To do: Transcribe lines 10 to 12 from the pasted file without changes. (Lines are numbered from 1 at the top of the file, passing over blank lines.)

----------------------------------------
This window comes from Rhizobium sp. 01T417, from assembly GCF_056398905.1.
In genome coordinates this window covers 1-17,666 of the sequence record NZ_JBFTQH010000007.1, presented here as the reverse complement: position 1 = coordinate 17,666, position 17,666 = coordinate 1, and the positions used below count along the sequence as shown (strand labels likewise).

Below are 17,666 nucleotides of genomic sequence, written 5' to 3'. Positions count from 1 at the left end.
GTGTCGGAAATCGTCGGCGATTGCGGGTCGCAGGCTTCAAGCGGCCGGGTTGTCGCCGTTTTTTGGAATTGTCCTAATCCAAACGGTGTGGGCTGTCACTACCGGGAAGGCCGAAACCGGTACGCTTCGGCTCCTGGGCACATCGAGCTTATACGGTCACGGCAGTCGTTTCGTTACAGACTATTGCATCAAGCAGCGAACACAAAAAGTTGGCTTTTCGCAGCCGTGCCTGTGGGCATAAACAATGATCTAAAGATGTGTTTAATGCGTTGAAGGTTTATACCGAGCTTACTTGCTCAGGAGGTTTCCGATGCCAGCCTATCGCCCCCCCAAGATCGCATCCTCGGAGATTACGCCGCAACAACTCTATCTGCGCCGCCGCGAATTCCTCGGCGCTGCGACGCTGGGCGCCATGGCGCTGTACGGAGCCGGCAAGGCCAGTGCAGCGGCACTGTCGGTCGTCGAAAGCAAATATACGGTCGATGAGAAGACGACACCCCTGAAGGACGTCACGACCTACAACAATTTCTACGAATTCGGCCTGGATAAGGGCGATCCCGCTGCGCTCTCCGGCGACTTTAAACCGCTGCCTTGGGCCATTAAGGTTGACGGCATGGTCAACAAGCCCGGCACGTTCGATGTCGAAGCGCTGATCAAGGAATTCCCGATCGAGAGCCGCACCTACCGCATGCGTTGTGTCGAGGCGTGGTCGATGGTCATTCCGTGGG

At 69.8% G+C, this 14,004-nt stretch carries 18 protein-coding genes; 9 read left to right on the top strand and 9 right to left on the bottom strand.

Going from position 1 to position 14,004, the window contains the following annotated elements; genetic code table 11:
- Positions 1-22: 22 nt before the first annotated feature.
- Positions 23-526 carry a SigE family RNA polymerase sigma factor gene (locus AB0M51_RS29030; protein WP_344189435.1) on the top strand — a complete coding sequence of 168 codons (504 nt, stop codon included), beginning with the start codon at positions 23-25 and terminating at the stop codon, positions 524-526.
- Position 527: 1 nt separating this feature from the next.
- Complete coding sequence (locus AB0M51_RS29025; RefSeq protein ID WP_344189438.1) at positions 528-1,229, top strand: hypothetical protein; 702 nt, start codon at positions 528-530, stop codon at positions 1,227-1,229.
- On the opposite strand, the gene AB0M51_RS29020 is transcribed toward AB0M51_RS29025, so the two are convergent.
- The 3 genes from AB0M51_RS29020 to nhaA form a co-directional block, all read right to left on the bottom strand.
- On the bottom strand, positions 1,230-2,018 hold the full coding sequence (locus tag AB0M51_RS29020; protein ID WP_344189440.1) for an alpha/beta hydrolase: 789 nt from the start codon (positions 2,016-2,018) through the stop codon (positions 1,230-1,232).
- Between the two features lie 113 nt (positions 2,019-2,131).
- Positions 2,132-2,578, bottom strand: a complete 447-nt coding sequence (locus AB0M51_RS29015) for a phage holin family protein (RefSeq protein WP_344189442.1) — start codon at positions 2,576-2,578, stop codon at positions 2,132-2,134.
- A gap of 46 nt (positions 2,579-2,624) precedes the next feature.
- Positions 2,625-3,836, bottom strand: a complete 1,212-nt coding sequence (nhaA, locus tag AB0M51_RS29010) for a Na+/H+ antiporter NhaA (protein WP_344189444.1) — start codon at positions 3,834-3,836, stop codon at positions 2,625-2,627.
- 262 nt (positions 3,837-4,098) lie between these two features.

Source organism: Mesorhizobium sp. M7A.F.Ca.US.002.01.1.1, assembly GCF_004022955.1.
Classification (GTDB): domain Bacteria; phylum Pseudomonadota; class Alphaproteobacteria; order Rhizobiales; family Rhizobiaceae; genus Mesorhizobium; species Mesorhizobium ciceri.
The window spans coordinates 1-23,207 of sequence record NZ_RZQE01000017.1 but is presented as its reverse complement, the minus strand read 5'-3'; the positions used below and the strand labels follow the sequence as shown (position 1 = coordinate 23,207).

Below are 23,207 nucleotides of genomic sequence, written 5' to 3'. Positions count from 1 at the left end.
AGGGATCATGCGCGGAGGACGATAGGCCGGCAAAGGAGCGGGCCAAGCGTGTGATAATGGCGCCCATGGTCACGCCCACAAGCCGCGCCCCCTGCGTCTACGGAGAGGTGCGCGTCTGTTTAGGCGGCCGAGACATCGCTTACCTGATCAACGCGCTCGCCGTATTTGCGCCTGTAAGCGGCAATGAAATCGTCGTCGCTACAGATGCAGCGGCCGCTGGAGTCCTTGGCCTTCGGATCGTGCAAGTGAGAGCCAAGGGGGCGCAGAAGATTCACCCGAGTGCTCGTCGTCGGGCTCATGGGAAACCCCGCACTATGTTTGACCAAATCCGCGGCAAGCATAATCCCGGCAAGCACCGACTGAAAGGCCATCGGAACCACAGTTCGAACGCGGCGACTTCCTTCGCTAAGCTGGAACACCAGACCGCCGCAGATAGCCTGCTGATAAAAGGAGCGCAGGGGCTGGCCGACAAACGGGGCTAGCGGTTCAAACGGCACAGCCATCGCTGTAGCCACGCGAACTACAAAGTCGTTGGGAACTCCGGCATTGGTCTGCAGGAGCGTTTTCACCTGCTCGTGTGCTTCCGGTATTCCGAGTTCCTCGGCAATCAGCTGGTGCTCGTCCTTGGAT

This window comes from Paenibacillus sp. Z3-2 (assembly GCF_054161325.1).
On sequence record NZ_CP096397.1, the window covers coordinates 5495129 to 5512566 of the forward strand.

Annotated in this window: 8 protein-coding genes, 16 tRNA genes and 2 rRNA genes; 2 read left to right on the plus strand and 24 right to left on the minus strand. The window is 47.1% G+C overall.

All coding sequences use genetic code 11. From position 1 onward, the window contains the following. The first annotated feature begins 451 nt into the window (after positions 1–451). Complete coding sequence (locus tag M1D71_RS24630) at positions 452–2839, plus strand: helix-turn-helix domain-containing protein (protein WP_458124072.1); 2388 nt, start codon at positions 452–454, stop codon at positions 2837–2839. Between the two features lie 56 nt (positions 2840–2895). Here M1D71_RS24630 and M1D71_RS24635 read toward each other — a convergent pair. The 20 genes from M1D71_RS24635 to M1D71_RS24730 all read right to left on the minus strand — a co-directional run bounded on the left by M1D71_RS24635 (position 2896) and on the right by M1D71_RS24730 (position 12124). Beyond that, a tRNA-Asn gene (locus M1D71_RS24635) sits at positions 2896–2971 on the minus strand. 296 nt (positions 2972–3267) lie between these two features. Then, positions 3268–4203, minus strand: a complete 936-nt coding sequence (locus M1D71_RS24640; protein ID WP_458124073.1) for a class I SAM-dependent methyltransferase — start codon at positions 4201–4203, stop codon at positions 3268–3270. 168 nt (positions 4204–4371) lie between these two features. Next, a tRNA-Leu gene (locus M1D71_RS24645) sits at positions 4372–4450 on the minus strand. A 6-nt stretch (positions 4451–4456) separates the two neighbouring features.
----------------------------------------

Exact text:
- Complete coding sequence (locus AB0M51_RS29025; RefSeq protein ID WP_344189438.1) at positions 528-1,229, top strand: hypothetical protein; 702 nt, start codon at positions 528-530, stop codon at positions 1,227-1,229.
- On the opposite strand, the gene AB0M51_RS29020 is transcribed toward AB0M51_RS29025, so the two are convergent.
- The 3 genes from AB0M51_RS29020 to nhaA form a co-directional block, all read right to left on the bottom strand.